A second study by another team from Columbia followed, for more than four years, 397 people whose average age was 80 at the start. Their scores on the odor test were a good predictor of which people were most likely to go on to develop dementia, the researchers found.
The odor tests aren't perfect. For one thing, other degenerative brain diseases, including Parkinson's, can also affect odor detection. Also, the ability to smell can be diminished by smoking, certain head injuries and even normal aging.
So researchers are looking at other "biomarkers" of Alzheimer's, including some changes that affect the eye.
"The eye has nerves that are very closely linked to the brain," says Maria Carrillo, chief science officer of the Alzheimer's Association. So changes in those nerves can help reveal early Alzheimer's.
But all the screening tests for Alzheimer's are of limited value, Carrillo cautions, because there is still no drug that can slow or halt the disease.
"What we really need," she says, "is to be able to use these screening tools at the same time that we have a therapeutic."
ROBERT SIEGEL, HOST:
It may one day be possible to detect early-stage Alzheimer's through a simple sniff test. New research links a person's mental decline to their ability to identify odors like licorice and chocolate. NPR's Jon Hamilton reports.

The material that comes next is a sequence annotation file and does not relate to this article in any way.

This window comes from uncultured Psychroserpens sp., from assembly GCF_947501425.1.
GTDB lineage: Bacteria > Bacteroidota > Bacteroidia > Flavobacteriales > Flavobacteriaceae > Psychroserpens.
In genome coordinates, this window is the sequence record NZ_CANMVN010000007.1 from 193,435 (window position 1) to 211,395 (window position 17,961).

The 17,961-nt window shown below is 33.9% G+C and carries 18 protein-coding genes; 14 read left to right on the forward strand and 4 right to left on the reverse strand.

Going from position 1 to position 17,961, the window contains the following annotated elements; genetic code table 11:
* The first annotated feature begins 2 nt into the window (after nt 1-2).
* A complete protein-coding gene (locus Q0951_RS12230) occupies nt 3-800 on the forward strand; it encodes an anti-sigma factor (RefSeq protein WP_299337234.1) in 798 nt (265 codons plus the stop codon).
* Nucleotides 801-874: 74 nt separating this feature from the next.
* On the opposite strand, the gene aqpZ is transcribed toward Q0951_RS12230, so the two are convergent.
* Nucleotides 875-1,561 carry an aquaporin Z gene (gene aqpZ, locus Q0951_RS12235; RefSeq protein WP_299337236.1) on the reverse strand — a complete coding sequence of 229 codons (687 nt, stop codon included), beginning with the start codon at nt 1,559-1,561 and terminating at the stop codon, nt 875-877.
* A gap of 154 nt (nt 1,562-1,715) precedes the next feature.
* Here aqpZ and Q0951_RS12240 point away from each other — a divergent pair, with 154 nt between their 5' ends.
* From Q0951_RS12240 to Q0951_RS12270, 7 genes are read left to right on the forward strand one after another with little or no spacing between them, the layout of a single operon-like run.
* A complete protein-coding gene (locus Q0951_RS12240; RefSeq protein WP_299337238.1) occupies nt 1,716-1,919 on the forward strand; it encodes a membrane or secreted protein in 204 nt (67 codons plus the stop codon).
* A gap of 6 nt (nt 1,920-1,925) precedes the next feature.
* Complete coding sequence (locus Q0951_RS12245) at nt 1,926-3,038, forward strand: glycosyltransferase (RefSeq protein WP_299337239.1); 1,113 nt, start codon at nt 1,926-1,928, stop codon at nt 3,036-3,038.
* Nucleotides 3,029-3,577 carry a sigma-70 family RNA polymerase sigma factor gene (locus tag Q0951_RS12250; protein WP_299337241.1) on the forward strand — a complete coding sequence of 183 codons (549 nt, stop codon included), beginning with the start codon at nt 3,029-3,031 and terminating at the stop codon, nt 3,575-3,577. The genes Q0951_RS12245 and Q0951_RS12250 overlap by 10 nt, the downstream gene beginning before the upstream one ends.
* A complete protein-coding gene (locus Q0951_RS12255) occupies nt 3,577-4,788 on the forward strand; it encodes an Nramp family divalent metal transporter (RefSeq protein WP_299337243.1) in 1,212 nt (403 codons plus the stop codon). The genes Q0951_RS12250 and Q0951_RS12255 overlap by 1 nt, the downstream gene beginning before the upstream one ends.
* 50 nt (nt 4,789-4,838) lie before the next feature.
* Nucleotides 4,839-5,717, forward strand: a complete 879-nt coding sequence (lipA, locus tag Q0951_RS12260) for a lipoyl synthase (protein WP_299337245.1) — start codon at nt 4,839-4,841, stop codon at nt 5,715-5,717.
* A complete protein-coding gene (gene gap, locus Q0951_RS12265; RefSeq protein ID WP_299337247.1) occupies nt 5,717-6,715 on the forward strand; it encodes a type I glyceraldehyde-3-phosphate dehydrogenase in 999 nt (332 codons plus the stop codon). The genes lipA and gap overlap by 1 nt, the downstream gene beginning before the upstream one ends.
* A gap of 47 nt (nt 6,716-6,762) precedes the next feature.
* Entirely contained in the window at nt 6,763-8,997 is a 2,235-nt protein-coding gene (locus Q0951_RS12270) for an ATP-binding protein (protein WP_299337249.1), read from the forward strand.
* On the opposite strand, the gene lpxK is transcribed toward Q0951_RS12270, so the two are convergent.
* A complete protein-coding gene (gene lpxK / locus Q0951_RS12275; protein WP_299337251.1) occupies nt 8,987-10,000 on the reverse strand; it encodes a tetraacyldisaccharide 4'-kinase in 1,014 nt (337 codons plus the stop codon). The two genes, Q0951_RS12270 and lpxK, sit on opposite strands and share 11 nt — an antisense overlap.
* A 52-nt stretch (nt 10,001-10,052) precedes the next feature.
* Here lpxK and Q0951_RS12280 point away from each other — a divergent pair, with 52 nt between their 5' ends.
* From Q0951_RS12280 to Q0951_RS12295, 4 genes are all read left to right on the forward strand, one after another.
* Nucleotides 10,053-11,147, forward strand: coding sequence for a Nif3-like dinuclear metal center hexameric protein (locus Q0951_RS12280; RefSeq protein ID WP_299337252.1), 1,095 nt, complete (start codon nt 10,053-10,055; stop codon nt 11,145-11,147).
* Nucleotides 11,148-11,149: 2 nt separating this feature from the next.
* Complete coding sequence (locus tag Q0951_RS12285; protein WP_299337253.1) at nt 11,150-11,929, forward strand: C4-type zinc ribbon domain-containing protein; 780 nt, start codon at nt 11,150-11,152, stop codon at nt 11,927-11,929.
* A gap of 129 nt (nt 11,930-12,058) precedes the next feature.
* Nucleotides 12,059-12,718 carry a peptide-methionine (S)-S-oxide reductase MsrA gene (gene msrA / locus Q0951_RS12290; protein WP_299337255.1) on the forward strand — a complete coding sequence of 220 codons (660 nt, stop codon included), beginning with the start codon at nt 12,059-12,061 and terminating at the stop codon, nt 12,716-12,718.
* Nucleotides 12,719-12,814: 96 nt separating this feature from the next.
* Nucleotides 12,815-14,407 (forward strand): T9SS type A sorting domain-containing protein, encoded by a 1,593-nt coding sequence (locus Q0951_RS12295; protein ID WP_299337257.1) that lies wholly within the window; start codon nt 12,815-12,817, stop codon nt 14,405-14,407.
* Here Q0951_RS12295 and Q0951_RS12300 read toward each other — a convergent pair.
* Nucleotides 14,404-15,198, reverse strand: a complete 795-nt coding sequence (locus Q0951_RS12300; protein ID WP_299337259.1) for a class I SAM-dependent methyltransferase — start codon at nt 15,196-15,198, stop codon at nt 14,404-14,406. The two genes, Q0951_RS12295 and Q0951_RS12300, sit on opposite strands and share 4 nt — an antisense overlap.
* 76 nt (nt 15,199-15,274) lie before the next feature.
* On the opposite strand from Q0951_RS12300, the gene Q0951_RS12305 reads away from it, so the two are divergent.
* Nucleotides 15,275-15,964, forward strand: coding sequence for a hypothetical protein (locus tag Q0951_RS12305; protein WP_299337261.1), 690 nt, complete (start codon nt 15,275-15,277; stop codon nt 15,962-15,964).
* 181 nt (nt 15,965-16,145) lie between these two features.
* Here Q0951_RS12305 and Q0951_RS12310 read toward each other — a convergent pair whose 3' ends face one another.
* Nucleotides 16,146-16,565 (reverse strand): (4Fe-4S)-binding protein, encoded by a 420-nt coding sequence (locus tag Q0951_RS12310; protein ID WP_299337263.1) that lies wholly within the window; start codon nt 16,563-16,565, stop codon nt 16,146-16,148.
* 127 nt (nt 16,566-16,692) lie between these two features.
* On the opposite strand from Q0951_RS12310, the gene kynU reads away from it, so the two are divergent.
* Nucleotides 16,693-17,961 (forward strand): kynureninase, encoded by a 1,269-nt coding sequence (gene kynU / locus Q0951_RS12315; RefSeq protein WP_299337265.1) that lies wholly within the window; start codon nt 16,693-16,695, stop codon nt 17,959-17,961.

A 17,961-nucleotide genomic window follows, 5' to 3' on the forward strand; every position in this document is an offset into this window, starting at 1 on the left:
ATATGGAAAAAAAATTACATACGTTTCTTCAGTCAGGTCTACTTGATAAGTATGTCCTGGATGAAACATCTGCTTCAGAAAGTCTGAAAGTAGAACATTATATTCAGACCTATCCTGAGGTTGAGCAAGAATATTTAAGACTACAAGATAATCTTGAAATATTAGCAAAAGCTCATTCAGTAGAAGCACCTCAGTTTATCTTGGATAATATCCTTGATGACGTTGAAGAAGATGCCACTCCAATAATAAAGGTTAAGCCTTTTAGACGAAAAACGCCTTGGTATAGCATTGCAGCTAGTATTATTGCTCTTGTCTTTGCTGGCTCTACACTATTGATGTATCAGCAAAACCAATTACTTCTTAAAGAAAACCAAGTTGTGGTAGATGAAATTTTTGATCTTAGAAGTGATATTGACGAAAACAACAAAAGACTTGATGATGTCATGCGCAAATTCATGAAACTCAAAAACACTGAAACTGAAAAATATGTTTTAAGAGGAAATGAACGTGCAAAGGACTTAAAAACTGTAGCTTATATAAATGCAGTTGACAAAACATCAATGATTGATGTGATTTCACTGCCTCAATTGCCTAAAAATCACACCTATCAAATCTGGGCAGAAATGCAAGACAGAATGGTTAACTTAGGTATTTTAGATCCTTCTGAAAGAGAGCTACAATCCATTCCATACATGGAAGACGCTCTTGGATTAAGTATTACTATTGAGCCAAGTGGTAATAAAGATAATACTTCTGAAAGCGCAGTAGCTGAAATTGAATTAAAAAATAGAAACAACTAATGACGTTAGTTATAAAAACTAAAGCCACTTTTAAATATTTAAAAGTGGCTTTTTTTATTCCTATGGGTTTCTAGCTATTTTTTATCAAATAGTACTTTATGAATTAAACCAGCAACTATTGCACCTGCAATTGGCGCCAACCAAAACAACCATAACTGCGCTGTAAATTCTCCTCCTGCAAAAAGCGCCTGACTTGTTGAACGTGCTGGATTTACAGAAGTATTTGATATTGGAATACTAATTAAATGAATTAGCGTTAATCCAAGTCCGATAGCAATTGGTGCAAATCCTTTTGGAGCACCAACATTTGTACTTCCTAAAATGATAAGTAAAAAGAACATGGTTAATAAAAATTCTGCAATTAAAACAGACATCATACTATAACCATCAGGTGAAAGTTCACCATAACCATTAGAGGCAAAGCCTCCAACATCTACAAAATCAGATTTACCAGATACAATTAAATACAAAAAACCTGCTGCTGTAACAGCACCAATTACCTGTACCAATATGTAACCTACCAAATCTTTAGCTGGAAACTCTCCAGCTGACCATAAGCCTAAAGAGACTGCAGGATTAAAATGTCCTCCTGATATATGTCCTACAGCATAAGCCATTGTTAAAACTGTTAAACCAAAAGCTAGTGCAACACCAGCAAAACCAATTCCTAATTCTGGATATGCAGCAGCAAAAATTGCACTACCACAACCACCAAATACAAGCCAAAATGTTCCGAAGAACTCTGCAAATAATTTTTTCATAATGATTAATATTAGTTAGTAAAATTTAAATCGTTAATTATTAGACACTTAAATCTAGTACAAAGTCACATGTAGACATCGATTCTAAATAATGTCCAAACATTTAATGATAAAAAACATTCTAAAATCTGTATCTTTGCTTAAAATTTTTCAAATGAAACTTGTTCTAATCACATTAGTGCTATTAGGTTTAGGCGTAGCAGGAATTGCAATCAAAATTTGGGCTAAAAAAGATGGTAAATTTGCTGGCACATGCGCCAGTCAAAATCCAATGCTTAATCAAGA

JON HAMILTON, BYLINE: People with Alzheimer's often have a surprising complaint. William Kreisl, a neurologist at Columbia University, says it has to do with food.
WILLIAM KREISL: Patients will tell us that food does not taste as good early on in certain brain conditions.
HAMILTON: Food is less tasty because these patients have lost the ability to smell what they eat. And Kreisl says that's often because odor signals coming from the nose have to be processed in vulnerable areas of the brain.
KREISL: Areas of the brain that degenerate early on Alzheimer's disease.
HAMILTON: So scientists have wondered whether it might be possible to use odor detection to identify people in the early stages of Alzheimer's. To find out, Kreisl lead a team that studied 84 people in their 60s and 70s. Some already had developed problems with memory and thinking. The participants took something called the University of Pennsylvania Smell Identification Test, or UPSIT.